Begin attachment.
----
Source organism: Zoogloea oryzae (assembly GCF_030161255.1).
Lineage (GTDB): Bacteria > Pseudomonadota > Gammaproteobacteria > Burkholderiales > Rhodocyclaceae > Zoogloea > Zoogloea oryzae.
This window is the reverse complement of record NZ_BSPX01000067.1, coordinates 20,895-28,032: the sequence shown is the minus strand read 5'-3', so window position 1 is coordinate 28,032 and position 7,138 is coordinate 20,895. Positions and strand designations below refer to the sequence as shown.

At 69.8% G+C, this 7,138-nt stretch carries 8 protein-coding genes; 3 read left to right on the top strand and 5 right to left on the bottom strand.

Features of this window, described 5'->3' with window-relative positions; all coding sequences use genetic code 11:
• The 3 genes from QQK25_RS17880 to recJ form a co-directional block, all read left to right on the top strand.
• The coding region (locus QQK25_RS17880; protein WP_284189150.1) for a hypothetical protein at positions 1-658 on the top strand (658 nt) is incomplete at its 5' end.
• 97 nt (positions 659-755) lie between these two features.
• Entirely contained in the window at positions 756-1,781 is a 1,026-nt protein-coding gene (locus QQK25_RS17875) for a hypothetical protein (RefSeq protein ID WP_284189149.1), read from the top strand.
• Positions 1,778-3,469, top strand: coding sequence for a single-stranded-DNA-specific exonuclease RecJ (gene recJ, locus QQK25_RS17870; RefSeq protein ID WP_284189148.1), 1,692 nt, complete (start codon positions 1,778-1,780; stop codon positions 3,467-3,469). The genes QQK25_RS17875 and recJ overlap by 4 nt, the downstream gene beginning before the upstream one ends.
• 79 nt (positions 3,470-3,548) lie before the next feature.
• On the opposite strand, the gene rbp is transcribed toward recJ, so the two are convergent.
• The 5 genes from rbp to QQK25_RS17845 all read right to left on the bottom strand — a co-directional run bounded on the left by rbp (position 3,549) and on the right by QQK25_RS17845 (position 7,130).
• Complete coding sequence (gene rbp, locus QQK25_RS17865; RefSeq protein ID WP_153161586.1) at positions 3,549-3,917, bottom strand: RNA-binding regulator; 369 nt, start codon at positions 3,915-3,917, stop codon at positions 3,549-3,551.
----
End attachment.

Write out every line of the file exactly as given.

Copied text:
Source organism: Zoogloea oryzae (assembly GCF_030161255.1).
Lineage (GTDB): Bacteria > Pseudomonadota > Gammaproteobacteria > Burkholderiales > Rhodocyclaceae > Zoogloea > Zoogloea oryzae.
This window is the reverse complement of record NZ_BSPX01000067.1, coordinates 20,895-28,032: the sequence shown is the minus strand read 5'-3', so window position 1 is coordinate 28,032 and position 7,138 is coordinate 20,895. Positions and strand designations below refer to the sequence as shown.

At 69.8% G+C, this 7,138-nt stretch carries 8 protein-coding genes; 3 read left to right on the top strand and 5 right to left on the bottom strand.

Features of this window, described 5'->3' with window-relative positions; all coding sequences use genetic code 11:
• The 3 genes from QQK25_RS17880 to recJ form a co-directional block, all read left to right on the top strand.
• The coding region (locus QQK25_RS17880; protein WP_284189150.1) for a hypothetical protein at positions 1-658 on the top strand (658 nt) is incomplete at its 5' end.
• 97 nt (positions 659-755) lie between these two features.
• Entirely contained in the window at positions 756-1,781 is a 1,026-nt protein-coding gene (locus QQK25_RS17875) for a hypothetical protein (RefSeq protein ID WP_284189149.1), read from the top strand.
• Positions 1,778-3,469, top strand: coding sequence for a single-stranded-DNA-specific exonuclease RecJ (gene recJ, locus QQK25_RS17870; RefSeq protein ID WP_284189148.1), 1,692 nt, complete (start codon positions 1,778-1,780; stop codon positions 3,467-3,469). The genes QQK25_RS17875 and recJ overlap by 4 nt, the downstream gene beginning before the upstream one ends.
• 79 nt (positions 3,470-3,548) lie before the next feature.
• On the opposite strand, the gene rbp is transcribed toward recJ, so the two are convergent.
• The 5 genes from rbp to QQK25_RS17845 all read right to left on the bottom strand — a co-directional run bounded on the left by rbp (position 3,549) and on the right by QQK25_RS17845 (position 7,130).
• Complete coding sequence (gene rbp, locus QQK25_RS17865; RefSeq protein ID WP_153161586.1) at positions 3,549-3,917, bottom strand: RNA-binding regulator; 369 nt, start codon at positions 3,915-3,917, stop codon at positions 3,549-3,551.